Tuesday, July 28, 2020

unlocked

two weeks ago, when we took the plunge and decided to venture out of home for a 3 day ride/vacation, thanks to the governments of UK and Ireland deciding it was safe to do so, and bnbs and campsites opening up to take guests, we were finally out of our home for the first time in 4 months, down to the day (11 march - 11 july).

we didn't decide on our trip until literally 36 hours before our departure time: we read all the guidelines, news, statistics, thought long and hard about the precautions we could take, etc.

and then, we hopped on to our trusty motorcycle and enjoyed the ride. sanitizer every where, frequent hand washing (in public washrooms, which aren't really known for being perfectly clean, and in these times, gave a feeling similar to navigating a minefield!). i joked at one point that we're probably the cleanest we've ever been on a ride.

while we were riding back, we told each other: precautions notwithstanding, we'll stay away from everyone for the next two weeks. just one of us doing groceries, once a week, wearing a mask, etc.

that was not to be.

by the time the weekend had neared, our friends were making plans to meet up. we wanted to stay away from people to minimize risk, and thought it shouldn't be difficult. staying 2 metres apart in a park spread over thousands of acres, right?

and then there were other friends planning to meet up. the cafes were open. people were making plans to consume some good ol' alcohol in each others' homes.

and every time we accepted an invitation, we told ourselves: we'll take precautions.

sure, we didn't do silly things like sharing food/drink.

but you can't play exploding kittens without touching each others' cards. and we were probably a foot apart at the cafe. literally shoulder to shoulder with the windows closed in the car we pooled in.

and so, here's the tally over two weeks:

meeting in open spaces maintaining more than 1 metre distance: ~19 adults + a few kids (we did gather closer for a few seconds for photos)

meeting in closed spaces maintaining 1 metre distance: 3 adults

meeting in closed spaces not maintaining 1 metre distance: 13 adults

meeting in close proximity: 6 adults

restaurants/cafes visited: 4 (3 on vacation, 1 after)

oh, and we have collectively made over 5 grocery store visits in 2 weeks after the return from vacation + at least as many during our vacation itself (it's surprising how quickly these add up!) + visits to other shops + 2 ferry rides.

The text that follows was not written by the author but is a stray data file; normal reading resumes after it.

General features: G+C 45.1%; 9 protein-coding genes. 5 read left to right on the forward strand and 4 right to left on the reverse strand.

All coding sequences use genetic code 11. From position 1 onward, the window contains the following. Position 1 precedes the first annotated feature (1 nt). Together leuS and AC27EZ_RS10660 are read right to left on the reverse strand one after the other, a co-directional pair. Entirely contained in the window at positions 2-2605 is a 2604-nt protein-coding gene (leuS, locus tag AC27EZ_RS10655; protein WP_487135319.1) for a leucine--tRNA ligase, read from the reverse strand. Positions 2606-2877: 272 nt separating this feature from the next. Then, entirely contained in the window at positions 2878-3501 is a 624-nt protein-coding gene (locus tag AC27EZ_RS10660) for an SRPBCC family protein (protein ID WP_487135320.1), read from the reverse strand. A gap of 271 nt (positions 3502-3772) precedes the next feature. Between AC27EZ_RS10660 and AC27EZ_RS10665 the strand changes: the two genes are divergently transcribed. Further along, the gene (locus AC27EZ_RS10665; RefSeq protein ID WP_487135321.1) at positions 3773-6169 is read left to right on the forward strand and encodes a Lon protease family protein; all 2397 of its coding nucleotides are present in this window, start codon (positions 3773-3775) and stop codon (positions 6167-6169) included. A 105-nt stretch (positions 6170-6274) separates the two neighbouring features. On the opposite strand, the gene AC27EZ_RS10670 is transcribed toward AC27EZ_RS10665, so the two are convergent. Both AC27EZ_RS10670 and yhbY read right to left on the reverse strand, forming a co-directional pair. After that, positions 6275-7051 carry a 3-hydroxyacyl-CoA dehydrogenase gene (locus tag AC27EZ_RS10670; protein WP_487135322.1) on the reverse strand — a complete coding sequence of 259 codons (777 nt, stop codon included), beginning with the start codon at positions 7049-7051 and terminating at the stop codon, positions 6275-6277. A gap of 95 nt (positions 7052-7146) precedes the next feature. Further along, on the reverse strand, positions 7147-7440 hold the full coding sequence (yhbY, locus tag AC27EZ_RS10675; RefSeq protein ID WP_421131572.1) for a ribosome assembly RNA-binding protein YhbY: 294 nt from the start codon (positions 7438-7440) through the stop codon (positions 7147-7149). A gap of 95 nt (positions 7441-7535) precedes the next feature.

when you add these up, the numbers are mind boggling! we're up from meeting 1 person in an open space at over 1 metre distance over a two week period, to 41 people, most in higher risk situations over the next two weeks!

i just hope whatever analysis fed into the decisions to reduce restrictions and the test-and-trace programs that have been recently kicked off do their job in case the number of covid-19 cases increase.

Sunday, July 12, 2020

life after a pandemic

the last few months have involved more than a few revelations, as far as my relationship with "life" is concerned. it started with re-evaluating the obvious stuff: work, private open spaces, friends, food, health, my couch (oh yeah, I'm sure a lot of people feel very differently about their sitting arrangements now). but beyond the obvious stuff, there's a lot more that I've had the opportunity and time to evaluate.

my marriage, for example. being with the same person 24x7 has changed us. we have covered in 3 months what we would have been lucky to cover in 3 years in more ordinary circumstances.

but the biggest revelation of all, one that I think I have observed for the first time today, is that travel has something to it that cannot be explained by anything else. I used to think it was just about new experiences, a break from the normal, pushing myself, planning (just kidding, my travel does not involve anything more than very superficial planning), or maybe just time with my two wheels... but no, it's not any of those. because travel is not the only way to experience anything I could think of. and in these 3+ months that I couldn't travel (in the way I would like to), I think I gave all of the alternatives a shot. and they all worked, up to a point. but then they didn't.

I still can't explain it. but all lack of rationalisation notwithstanding, I will sleep in a strange (hopefully well sanitized) bed tonight, exhausted, but fulfilled. a feeling I have missed for these months.

a feeling I've felt every time I've travelled. 

Monday, June 29, 2020

good

as i get ready to fall asleep, my mind inevitably finds things to mull over. tonight it was "how was my weekend?"

well, my weekend was good. but not in my usual sense of "good" - in one phrase: i did nothing.